"I used to care what people thought about me, until one day, I tried to pay my bills with their opinions," is Hayes Martens new life motto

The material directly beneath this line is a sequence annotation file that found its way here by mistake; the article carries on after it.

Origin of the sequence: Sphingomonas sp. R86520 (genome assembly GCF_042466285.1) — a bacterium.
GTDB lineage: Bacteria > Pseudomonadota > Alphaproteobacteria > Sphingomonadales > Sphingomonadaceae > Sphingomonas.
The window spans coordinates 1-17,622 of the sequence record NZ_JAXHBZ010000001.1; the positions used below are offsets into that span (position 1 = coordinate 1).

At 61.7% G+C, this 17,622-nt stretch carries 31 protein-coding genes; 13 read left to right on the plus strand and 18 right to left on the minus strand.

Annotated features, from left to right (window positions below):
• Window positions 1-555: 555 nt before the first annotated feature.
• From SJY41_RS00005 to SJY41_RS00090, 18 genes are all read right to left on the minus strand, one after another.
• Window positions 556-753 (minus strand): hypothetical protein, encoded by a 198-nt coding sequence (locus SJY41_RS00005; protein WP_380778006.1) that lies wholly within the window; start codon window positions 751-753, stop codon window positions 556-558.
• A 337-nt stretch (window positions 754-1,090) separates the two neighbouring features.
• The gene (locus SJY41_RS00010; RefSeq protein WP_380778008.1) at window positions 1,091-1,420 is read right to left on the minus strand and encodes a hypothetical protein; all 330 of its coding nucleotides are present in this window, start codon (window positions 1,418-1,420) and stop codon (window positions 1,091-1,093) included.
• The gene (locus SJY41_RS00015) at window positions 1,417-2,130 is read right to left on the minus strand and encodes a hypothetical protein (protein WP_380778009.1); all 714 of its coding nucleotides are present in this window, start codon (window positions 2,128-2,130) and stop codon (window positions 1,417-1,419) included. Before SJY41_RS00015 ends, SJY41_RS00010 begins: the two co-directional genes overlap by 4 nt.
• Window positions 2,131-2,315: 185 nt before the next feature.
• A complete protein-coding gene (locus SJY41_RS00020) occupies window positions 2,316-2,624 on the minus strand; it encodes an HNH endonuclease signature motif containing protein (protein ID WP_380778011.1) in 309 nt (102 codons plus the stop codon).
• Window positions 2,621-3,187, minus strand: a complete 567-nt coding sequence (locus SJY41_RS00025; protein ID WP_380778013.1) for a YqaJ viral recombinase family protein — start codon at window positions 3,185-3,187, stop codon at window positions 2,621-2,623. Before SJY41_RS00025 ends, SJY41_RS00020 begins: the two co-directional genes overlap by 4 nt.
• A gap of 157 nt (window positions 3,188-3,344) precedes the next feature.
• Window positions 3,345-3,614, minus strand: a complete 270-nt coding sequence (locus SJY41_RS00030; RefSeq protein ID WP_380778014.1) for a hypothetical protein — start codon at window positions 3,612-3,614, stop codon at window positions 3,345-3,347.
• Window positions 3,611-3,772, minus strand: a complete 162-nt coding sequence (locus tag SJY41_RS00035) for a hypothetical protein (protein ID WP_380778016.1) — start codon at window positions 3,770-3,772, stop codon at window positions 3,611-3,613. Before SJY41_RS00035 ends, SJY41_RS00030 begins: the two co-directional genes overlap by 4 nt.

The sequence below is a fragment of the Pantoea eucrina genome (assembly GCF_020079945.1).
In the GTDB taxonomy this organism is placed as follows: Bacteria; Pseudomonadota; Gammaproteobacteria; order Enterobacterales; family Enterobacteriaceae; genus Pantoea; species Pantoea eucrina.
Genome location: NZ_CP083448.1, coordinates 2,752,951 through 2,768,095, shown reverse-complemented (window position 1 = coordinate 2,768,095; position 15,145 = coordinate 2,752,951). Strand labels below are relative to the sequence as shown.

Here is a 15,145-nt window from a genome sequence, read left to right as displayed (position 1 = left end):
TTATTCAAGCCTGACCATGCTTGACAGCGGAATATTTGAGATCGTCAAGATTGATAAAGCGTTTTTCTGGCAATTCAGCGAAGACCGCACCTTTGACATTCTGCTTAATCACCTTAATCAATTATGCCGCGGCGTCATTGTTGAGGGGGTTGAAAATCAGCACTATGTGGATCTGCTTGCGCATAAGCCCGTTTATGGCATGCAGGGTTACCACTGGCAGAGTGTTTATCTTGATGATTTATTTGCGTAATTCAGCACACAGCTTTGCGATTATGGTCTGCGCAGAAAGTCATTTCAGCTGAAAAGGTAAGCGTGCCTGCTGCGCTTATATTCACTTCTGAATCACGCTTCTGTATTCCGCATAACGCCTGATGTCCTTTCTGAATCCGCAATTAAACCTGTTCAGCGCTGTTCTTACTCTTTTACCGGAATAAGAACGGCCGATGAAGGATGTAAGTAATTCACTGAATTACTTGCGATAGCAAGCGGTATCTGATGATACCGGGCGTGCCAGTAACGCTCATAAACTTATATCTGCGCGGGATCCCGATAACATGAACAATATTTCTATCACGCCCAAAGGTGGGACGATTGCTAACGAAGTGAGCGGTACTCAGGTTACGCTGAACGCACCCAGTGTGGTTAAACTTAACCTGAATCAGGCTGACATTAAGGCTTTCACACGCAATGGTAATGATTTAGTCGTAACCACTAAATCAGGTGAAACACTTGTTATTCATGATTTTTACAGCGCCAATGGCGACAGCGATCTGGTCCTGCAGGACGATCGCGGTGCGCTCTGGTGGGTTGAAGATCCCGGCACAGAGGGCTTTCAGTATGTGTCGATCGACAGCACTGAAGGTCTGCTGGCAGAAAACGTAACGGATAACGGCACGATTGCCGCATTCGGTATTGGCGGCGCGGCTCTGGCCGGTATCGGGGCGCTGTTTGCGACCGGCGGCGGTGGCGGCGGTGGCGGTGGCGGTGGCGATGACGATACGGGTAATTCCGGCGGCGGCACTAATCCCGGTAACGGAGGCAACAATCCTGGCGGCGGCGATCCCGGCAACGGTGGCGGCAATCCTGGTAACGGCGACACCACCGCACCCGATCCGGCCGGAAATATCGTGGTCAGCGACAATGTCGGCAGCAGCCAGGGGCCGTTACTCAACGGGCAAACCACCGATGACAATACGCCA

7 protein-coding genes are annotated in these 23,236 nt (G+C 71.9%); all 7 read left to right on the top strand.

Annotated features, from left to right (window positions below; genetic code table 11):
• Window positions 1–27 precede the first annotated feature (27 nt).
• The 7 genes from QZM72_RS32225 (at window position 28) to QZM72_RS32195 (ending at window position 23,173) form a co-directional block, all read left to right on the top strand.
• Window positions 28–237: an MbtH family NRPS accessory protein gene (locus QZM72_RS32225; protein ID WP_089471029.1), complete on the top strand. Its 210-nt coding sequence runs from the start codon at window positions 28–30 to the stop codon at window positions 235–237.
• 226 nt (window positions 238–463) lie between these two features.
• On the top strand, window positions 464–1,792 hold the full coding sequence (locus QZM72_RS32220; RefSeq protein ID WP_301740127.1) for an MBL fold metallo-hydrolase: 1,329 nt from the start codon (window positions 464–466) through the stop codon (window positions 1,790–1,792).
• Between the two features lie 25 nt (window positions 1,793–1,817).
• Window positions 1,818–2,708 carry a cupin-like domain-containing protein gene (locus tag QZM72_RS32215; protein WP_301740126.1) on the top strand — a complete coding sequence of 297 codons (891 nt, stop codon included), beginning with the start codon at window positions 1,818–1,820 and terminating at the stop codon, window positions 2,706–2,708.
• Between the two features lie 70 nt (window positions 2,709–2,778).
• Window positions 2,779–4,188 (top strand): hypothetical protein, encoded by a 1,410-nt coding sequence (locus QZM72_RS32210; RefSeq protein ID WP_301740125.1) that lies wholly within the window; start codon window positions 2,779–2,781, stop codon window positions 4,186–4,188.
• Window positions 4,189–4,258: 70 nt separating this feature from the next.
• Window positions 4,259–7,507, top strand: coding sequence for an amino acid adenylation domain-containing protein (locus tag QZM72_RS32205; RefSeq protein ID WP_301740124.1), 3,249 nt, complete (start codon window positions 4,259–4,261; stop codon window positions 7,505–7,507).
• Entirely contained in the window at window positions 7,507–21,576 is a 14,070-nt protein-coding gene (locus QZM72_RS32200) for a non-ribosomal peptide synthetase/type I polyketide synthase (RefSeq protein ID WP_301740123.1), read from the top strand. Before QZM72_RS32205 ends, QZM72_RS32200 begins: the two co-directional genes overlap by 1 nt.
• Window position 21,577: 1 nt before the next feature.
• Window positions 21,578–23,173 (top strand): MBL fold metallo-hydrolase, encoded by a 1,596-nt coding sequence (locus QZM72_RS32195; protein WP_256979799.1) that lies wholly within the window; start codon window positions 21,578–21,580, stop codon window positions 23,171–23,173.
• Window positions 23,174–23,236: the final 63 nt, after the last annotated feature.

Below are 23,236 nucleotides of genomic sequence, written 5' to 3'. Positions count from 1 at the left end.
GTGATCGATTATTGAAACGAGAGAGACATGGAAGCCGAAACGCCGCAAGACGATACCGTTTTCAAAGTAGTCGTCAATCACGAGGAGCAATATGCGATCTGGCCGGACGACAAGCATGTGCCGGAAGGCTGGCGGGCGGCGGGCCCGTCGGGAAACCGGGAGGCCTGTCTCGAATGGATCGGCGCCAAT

"I used to care what people thought about me, until one day, I tried to pay my bills with their opinions," is Hayes Martens new life motto. Martens quit his day job at Direct Freight Services to make his talent and hobby of making art his full-time job. Martens said, he was waking up at 2 in the morning to sketch and paint and that's when he realized that, that was his passion and he needed to do it full-time. Marten began to sell his art for money in April of 2013 after he had donated a drawing of a Catholic church to the St. Columban Church benefit auction and the drawing brought in $900. That gave Martens the confidence to start asking for money for his art. Martens has been sketching one drawing a day since January 1st of this year. "The second quarter of the year I started doing sketch themes each week," said Martens. These themes are things like, hay, old country singers and rodeo. His daily sketches take about an hour and a half to complete on average. However, he recently sketched a picture of George Straight that took him nearly 3 hours to complete. Martens advertises and sells these sketches on his Facebook page, www.facebook.com/HayesMartensArt, which he started shortly after the church benefit auction and Martens said it took off fast. He currently has 4,261 likes on his Facebook page, 2,100 followers on Twitter and 299 followers on Instagram. "Social media allowed me to market better," Martens said. Martens has created roughly 280 pieces of art this year and is now doing commissioned work for people all over the world including Austrailia, Thailand, Canada and Mexico. He said most of his art is sent to Texas and Ohio. "It's humbling when people pay you to hang your art on their wall," said Martens. Martens has donated a total of $47,000 worth of his art to youth and youth charities so far this year country wide. He also donated a drawing of George Brett to the Farmer's Electric AYBF fundraiser this year. Former Chillicothe art teacher Walt Miller gave Martens the only type of formal training he has ever had. Martens graduated from Chillicothe in 1988 and now has a wife, Kelly, and a three year old daughter, Quincie.